Workshop 1: Science based adaptive management and policy responses to the causes and consequences of eutrophication

Keynote Speaker: Jacob Carstensen

Professor Jacob Carstensen, Department of Ecoscience, Aarhus University, Denmark
Jacob Carstensen is a professor at Aarhus University in Denmark. His research interests include describing and understanding long-term changes in marine ecosystems in response to nutrient enrichment, climate change and physical disturbances resulting from human activities. Jacob is very engaged in environmental policies in the Baltic Sea area, on national and regional levels, through developing ecological indicators and integrated assessment systems. He also provides recommendations to agencies and regional sea conventions on nutrient management. Much of his research has centred on eutrophication and its adverse effects, such as algal blooms, loss of benthic vegetation and hypoxia. Jacob has published more >170 papers in peer-reviewed journals, which have been cited ~18000 times, yielding an H-index of 62. According to Web-of-Science, he ranked among the top 1% cited scientists within the discipline of cross-disciplinary science in 2019, 2020, 2021, and 2022.

About this workshop

Managing eutrophication is an increasing challenge in a world with growing populations and increasing use of fertilizers. Finding solutions that successfully reduce the negative aspects of eutrophication while sustaining economic and societal development is a local, regional and global issue. This workshop will highlight new and important developments in the science, explore how science can best add value to management and consider what policy responses have been most successful.  Specific topics to be addressed include:

  • The role of science in the management of eutrophication issues.
  • Scientific tools to engage stakeholders with the management of eutrophication issues and build consensus between science, management, policy and other stakeholders.
  • Approaches and policies that have been successful in reducing the negative aspects of eutrophication.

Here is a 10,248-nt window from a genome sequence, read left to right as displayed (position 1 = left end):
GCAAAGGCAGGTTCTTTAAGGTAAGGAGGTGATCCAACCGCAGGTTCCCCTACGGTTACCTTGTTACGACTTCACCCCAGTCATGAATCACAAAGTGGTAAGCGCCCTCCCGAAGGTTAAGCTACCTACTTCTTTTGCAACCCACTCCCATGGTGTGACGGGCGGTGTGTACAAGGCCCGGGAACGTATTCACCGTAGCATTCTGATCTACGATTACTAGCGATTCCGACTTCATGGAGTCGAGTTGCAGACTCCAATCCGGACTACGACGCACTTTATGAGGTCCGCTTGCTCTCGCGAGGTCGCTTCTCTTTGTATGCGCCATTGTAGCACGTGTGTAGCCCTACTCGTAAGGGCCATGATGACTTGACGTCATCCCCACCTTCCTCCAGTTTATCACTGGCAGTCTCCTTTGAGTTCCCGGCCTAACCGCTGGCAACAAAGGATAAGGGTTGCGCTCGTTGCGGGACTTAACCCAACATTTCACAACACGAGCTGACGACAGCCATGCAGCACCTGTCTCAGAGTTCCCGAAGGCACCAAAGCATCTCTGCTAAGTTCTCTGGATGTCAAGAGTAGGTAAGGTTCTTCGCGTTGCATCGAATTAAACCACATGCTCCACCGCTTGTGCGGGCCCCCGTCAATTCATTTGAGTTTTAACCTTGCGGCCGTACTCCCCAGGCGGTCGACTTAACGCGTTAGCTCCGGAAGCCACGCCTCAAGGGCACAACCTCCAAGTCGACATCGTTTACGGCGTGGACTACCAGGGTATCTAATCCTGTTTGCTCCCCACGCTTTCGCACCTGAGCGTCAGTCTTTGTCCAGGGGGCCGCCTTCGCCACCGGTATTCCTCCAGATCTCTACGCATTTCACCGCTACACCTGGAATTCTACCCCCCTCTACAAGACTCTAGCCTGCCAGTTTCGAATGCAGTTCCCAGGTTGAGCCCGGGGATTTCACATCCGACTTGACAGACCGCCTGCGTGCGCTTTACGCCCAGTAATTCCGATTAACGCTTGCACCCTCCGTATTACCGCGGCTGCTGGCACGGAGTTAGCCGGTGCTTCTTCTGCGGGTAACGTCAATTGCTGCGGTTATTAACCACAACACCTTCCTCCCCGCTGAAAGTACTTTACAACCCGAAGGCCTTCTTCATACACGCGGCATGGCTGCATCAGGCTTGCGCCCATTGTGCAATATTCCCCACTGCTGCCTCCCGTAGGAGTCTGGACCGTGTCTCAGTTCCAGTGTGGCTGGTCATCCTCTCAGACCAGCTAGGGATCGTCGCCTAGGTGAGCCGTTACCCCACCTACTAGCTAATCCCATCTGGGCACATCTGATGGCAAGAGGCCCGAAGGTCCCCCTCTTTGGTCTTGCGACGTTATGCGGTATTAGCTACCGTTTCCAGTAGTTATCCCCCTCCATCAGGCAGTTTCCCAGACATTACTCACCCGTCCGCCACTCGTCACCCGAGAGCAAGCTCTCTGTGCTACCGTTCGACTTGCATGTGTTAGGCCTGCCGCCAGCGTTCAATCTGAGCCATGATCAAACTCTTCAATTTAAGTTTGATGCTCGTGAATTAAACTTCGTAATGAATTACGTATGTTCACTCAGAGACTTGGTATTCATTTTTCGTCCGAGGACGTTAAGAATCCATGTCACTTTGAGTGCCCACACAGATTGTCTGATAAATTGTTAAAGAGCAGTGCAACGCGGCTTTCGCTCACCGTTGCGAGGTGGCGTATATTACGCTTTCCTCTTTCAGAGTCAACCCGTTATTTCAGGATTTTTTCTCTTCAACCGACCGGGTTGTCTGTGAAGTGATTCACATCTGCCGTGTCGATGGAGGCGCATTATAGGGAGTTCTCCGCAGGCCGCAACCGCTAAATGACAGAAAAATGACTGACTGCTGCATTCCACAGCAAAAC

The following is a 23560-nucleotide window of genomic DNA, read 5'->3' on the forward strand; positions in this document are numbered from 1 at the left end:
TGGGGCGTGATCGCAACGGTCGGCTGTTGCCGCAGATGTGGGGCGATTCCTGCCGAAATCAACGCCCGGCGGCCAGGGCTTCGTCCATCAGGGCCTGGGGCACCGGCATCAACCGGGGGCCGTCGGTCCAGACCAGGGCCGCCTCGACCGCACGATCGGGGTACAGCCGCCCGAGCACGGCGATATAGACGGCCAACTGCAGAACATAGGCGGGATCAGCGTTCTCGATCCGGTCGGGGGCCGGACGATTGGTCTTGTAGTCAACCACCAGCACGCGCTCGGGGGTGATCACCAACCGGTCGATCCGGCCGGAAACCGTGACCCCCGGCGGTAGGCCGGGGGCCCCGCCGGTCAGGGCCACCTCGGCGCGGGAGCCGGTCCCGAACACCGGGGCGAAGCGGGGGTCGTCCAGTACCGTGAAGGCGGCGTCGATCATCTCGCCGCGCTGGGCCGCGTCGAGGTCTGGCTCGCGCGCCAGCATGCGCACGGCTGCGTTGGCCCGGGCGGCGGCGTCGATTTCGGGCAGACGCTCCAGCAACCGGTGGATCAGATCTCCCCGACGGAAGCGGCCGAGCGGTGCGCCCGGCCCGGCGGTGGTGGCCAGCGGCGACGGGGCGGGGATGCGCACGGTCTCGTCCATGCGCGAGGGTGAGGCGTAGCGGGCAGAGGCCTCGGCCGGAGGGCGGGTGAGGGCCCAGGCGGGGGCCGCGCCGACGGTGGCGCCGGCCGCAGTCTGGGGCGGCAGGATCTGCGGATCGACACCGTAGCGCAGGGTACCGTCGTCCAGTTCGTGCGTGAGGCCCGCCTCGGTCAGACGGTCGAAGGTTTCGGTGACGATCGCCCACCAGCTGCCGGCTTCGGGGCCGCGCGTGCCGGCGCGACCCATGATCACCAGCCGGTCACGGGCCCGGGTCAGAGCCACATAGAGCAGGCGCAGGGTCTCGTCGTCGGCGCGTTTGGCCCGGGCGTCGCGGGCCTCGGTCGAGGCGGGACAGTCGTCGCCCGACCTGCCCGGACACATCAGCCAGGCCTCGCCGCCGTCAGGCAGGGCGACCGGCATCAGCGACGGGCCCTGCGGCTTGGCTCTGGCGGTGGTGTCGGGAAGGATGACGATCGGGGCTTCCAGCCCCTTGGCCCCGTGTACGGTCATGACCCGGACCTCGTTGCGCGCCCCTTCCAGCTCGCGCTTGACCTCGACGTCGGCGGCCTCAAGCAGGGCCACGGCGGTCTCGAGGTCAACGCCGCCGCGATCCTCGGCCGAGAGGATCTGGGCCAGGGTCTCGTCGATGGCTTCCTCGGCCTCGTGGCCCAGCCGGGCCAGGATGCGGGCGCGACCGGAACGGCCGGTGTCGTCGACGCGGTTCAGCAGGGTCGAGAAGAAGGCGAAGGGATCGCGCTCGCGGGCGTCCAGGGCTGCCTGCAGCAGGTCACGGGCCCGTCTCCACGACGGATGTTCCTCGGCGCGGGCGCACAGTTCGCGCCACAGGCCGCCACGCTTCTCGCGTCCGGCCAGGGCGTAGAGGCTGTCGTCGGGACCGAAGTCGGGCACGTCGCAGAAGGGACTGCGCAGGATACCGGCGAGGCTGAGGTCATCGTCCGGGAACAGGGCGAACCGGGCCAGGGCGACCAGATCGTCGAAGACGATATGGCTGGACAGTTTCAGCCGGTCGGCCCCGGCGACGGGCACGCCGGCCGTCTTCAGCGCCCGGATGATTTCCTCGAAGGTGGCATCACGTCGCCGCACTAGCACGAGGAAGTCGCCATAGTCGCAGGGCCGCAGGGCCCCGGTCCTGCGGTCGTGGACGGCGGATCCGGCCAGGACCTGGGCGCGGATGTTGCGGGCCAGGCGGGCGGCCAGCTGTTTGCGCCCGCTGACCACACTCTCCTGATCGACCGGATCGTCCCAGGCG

• New insights into nutrient pathways from the mountain to the bottom of the sea.
  • Development and scientific testing of solutions to eutrophication.
  • The integration of marine spatial planning and nutrient management. Which areas are the most useful for retaining/removing nutrients and which areas should be protected from hypoxia, physical disturbances such trawling, and more?
  • Eutrophication is just one of many pressures – how should we manage marine ecosystems in the presence of cumulative effects?
  • Is geoengineering the solution to eutrophication? What is the effect of geoengineering – revolutionary or just a drop in the ocean?
  • Can nature-based solution realistically mitigate eutrophication?

Outcomes and expected impact

The workshop plans to achieve a global perspective on the best uses of science in the practical management of eutrophication.  We are seeking scientific solutions to eutrophication ranging from those that are in practice and widespread to those that are novel and highly promising. We wish to explore the factors that may improve the uptake and use of science in the management of eutrophication. We wish to learn about the fundamental characteristics of successful uses of science in eutrophication management.  For example, are there commonalities in the successful interactions with stakeholders?  At least one perspective paper from the workshop is expected with scope to consider additional outputs.